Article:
How to create a label

insignia Pty Ltd
By John Brennan
Wednesday, 06 October, 2004

In today's increasingly competitive retail environment, product recognition is everything. Now more than ever there is a major focus on product presentation and hence the creation of the product label is extremely important. To ensure market domination, food processors and manufacturers are demanding greater design options, higher quality and more durable labelling solutions.

They want a better look for their label, which ultimately sells their brand and their product. But if you are just starting out where do you begin? This 'How to create a label' guideline explores the most popular label technology pressure-sensitive labels.

The purpose of the label

Begin by first defining the purpose of the label as this will flow through and assist in every decision made throughout the creation process of the label.

Product labels perform several functions and the purpose could require one or a combination of the following: to identify the product or brand, grade the product, describe and/or promote the product. It is important to make sure any regulations for labelling are also understood in the relevant industry, for example nutrition information laws for food manufacturers, as this may also affect the purpose of the label.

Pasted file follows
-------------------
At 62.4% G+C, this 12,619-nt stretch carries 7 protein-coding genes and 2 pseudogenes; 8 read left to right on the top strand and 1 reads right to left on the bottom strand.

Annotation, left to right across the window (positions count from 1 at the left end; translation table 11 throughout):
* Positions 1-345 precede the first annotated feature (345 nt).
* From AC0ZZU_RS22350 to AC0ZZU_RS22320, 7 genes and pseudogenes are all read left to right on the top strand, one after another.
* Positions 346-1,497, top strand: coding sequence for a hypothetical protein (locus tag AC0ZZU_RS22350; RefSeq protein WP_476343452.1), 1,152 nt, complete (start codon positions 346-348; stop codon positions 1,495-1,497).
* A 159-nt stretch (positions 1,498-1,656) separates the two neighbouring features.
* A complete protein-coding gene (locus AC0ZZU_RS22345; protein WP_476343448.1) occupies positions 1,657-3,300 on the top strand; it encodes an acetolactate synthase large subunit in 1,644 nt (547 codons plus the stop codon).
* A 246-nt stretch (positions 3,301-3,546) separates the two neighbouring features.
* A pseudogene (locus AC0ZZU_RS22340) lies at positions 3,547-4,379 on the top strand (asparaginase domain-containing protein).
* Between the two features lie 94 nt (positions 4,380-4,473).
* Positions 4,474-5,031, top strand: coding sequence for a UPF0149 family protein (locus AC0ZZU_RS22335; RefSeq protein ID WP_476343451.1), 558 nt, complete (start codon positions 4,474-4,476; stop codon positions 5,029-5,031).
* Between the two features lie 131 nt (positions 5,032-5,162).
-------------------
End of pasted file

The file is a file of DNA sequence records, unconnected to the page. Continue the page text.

If the label needs to reflect the brand, then it may include elements such as name, target audience, key selling attributes, packaging style and feel, price and advertising. It is the nature of the product itself that produces the brand image.

Looking at some of these elements, the target audience could be children, baby boomers or teenagers. Key selling attributes may include high quality, great taste, low price, 10% extra, improved or new. And some style and feel examples could be high technology, healthy lifestyle and prestige. Once the label purpose is determined, the important look and design of the label can then be addressed.


Application details are also essential; however, not always at the top of the creator's mind. It is of no value having an eye-catching label that is guaranteed to capture the imagination of shoppers and the essence of your brand if it keeps falling off your product. By outlining the label application and its environment this will help determine the type of label material the product requires.

Three areas of labels which are affected differently by application include face stock, adhesive and, if required, a protective coating. Face stock is the top layer of a label and comes in paper, foil, film and many other materials.

The label material or face stock considered will also be determined by the type of product and storage required. Is the product glass, metal, PET, curved, rough, oily, wet or dirty? Will the product's environmental conditions be outdoor, indoor, humid, freezing, abrasive or have chemicals or solvents involved?